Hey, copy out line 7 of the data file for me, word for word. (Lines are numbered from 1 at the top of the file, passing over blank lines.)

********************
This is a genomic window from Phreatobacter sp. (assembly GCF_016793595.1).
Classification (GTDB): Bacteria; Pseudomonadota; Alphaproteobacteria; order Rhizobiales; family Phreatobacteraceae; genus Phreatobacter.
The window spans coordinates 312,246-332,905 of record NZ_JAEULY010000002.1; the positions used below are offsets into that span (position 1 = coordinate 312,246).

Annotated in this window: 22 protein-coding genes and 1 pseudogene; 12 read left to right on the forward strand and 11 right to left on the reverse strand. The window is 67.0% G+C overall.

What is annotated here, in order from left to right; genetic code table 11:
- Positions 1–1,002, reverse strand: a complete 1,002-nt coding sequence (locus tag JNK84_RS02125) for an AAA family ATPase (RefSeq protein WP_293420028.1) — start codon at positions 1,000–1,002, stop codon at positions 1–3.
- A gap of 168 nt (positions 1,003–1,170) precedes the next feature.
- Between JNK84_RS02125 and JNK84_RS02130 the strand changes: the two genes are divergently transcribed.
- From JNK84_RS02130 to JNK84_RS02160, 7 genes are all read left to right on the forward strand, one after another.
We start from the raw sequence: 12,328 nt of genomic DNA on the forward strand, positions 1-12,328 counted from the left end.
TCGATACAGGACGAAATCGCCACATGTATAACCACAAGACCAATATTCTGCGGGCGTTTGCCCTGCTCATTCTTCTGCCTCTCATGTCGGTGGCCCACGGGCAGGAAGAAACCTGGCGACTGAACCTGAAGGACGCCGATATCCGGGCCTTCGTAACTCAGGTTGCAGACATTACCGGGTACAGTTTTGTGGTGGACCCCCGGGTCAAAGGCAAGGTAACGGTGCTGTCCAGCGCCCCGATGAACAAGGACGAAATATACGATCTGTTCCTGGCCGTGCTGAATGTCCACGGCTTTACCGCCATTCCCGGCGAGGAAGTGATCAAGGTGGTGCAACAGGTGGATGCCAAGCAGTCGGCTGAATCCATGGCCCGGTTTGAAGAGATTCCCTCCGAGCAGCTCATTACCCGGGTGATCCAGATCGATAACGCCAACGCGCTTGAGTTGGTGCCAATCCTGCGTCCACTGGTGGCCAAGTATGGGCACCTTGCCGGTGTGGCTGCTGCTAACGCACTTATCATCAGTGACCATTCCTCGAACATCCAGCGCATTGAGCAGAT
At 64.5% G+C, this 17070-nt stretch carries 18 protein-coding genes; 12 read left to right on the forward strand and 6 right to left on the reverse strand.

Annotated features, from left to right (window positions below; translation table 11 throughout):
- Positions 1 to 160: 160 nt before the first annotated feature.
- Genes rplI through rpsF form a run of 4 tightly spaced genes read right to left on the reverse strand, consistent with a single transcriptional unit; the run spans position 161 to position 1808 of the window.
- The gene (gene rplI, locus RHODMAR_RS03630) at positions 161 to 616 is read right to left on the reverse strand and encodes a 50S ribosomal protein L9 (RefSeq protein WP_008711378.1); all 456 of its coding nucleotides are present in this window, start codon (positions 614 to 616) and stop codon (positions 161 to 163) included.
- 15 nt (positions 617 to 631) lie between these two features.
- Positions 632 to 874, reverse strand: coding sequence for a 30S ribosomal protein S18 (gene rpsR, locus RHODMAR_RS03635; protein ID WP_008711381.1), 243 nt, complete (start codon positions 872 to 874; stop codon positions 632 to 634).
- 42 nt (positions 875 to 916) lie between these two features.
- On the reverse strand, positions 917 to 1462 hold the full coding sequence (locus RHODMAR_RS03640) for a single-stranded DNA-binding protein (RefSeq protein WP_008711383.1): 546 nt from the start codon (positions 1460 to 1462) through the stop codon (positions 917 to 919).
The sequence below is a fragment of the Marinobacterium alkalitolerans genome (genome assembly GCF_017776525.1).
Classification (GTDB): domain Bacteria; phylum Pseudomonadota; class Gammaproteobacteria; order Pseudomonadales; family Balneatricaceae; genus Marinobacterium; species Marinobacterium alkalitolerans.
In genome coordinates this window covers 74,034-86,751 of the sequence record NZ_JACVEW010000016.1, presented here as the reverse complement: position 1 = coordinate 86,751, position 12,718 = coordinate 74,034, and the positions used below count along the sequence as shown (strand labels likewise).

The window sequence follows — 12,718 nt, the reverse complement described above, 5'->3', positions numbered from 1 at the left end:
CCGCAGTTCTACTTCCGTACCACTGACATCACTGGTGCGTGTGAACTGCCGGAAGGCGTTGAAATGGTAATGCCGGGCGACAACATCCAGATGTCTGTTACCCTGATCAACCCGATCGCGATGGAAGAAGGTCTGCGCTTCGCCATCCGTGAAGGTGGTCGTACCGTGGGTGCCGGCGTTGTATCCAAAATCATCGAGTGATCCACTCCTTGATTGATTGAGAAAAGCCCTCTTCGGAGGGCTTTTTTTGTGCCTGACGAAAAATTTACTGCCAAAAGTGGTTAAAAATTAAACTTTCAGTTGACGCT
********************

- A gap of 168 nt (positions 1,003–1,170) precedes the next feature.